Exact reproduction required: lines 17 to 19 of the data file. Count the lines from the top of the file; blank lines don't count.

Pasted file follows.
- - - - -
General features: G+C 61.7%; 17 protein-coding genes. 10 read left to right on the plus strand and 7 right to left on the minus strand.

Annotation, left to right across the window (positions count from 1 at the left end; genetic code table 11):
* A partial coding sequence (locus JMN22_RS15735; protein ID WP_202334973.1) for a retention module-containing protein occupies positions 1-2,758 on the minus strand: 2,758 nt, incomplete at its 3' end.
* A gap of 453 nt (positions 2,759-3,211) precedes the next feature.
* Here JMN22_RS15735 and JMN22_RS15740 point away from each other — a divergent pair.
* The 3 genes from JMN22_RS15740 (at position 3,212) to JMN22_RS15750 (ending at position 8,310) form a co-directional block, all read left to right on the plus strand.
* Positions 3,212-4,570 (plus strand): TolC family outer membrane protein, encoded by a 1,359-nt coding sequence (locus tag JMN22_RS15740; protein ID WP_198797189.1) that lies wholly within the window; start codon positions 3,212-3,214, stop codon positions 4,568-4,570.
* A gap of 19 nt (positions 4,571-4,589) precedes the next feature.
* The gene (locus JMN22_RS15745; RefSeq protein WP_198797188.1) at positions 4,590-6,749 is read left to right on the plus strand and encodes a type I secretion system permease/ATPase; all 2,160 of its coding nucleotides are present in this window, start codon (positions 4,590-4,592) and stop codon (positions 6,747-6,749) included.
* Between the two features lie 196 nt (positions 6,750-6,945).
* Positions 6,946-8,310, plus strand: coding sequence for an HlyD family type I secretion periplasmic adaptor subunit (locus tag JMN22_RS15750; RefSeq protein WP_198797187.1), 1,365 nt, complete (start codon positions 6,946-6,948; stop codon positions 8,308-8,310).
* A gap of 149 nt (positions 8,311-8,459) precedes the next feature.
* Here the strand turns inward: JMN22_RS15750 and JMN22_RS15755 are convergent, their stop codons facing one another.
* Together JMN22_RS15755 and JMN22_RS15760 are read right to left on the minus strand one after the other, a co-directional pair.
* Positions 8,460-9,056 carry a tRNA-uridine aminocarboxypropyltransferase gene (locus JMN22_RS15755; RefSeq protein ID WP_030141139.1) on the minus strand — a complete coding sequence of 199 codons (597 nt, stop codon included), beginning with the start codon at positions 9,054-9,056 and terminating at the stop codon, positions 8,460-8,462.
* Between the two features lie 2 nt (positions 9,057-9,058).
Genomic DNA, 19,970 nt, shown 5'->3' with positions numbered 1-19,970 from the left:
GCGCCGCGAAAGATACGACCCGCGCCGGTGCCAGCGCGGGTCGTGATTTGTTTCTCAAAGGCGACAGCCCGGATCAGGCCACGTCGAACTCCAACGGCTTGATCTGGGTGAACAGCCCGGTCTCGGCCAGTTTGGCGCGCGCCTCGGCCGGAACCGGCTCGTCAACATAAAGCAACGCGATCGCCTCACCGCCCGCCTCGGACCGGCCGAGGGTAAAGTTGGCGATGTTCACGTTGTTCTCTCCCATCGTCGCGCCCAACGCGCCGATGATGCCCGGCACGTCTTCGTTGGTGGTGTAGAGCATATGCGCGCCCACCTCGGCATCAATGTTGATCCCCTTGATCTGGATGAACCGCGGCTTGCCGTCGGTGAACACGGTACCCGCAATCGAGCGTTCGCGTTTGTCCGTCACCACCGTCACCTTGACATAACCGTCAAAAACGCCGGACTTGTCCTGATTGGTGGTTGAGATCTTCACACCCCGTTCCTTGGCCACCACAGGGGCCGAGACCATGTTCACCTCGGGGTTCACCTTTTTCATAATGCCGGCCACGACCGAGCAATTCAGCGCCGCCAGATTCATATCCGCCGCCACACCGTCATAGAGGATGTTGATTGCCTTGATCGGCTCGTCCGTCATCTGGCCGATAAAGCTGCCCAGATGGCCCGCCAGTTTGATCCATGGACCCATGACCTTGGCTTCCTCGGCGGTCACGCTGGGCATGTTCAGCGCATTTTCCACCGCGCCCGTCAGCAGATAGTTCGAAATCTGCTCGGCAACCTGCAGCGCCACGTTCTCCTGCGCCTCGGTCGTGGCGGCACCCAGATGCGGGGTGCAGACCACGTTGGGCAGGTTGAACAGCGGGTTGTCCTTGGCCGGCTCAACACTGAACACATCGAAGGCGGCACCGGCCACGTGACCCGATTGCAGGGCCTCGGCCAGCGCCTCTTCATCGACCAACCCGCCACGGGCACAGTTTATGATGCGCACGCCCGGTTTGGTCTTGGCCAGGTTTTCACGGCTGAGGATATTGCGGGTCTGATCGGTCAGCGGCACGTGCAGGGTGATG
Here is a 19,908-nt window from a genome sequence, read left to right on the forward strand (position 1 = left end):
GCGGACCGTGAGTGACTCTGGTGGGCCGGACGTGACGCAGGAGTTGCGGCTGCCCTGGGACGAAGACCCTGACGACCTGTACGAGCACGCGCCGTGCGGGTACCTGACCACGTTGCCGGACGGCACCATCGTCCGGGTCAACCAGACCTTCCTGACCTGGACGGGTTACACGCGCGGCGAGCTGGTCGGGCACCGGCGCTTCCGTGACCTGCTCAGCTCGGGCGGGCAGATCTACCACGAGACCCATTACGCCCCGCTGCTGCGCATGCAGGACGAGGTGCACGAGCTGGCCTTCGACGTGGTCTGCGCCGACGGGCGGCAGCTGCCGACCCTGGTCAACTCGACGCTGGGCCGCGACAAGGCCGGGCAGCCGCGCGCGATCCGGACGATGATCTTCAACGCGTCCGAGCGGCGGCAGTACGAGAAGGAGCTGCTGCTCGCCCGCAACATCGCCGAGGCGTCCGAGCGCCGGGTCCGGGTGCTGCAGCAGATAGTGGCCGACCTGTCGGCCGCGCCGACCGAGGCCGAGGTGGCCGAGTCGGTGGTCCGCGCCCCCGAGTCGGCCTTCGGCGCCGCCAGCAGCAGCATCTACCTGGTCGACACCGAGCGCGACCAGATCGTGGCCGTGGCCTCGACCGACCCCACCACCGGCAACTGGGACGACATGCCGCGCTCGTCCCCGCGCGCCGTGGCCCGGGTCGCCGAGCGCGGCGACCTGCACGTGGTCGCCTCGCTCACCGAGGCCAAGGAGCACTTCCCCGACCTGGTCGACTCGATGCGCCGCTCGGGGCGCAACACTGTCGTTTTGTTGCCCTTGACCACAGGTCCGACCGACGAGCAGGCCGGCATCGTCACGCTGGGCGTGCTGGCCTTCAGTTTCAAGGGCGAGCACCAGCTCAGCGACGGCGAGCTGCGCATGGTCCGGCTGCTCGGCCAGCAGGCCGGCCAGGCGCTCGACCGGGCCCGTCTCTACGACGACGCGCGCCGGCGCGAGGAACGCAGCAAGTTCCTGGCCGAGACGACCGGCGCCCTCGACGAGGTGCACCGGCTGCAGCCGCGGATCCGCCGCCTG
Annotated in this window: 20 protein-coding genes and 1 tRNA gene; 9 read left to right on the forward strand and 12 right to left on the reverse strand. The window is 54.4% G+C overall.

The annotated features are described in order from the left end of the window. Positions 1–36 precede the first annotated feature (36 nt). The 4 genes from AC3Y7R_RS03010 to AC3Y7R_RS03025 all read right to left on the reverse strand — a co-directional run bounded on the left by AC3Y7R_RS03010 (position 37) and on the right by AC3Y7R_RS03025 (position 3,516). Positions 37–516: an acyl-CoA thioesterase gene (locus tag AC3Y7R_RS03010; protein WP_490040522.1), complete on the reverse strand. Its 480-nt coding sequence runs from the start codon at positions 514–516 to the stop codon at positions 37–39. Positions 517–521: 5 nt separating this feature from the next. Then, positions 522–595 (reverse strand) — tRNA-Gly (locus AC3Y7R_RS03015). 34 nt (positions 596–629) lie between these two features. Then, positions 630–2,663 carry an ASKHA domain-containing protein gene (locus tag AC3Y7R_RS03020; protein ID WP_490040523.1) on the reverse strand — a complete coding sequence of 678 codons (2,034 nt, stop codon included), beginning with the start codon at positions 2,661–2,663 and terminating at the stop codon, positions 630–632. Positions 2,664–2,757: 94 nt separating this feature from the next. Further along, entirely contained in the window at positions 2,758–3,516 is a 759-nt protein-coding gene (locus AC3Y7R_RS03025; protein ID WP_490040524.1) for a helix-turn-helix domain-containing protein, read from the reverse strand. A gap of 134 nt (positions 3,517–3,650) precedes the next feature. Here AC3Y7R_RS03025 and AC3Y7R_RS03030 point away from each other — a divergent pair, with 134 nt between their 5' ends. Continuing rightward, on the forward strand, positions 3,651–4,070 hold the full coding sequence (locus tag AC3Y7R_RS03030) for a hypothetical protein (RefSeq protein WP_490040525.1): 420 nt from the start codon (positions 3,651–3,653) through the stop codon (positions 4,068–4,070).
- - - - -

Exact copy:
Genomic DNA, 19,970 nt, shown 5'->3' with positions numbered 1-19,970 from the left:
GCGCCGCGAAAGATACGACCCGCGCCGGTGCCAGCGCGGGTCGTGATTTGTTTCTCAAAGGCGACAGCCCGGATCAGGCCACGTCGAACTCCAACGGCTTGATCTGGGTGAACAGCCCGGTCTCGGCCAGTTTGGCGCGCGCCTCGGCCGGAACCGGCTCGTCAACATAAAGCAACGCGATCGCCTCACCGCCCGCCTCGGACCGGCCGAGGGTAAAGTTGGCGATGTTCACGTTGTTCTCTCCCATCGTCGCGCCCAACGCGCCGATGATGCCCGGCACGTCTTCGTTGGTGGTGTAGAGCATATGCGCGCCCACCTCGGCATCAATGTTGATCCCCTTGATCTGGATGAACCGCGGCTTGCCGTCGGTGAACACGGTACCCGCAATCGAGCGTTCGCGTTTGTCCGTCACCACCGTCACCTTGACATAACCGTCAAAAACGCCGGACTTGTCCTGATTGGTGGTTGAGATCTTCACACCCCGTTCCTTGGCCACCACAGGGGCCGAGACCATGTTCACCTCGGGGTTCACCTTTTTCATAATGCCGGCCACGACCGAGCAATTCAGCGCCGCCAGATTCATATCCGCCGCCACACCGTCATAGAGGATGTTGATTGCCTTGATCGGCTCGTCCGTCATCTGGCCGATAAAGCTGCCCAGATGGCCCGCCAGTTTGATCCATGGACCCATGACCTTGGCTTCCTCGGCGGTCACGCTGGGCATGTTCAGCGCATTTTCCACCGCGCCCGTCAGCAGATAGTTCGAAATCTGCTCGGCAACCTGCAGCGCCACGTTCTCCTGCGCCTCGGTCGTGGCGGCACCCAGATGCGGGGTGCAGACCACGTTGGGCAGGTTGAACAGCGGGTTGTCCTTGGCCGGCTCAACACTGAACACATCGAAGGCGGCACCGGCCACGTGACCCGATTGCAGGGCCTCGGCCAGCGCCTCTTCATCGACCAACCCGCCACGGGCACAGTTTATGATGCGCACGCCCGGTTTGGTCTTGGCCAGGTTTTCACGGCTGAGGATATTGCGGGTCTGATCGGTCAGCGGCACGTGCAGGGTGATG
Here is a 19,908-nt window from a genome sequence, read left to right on the forward strand (position 1 = left end):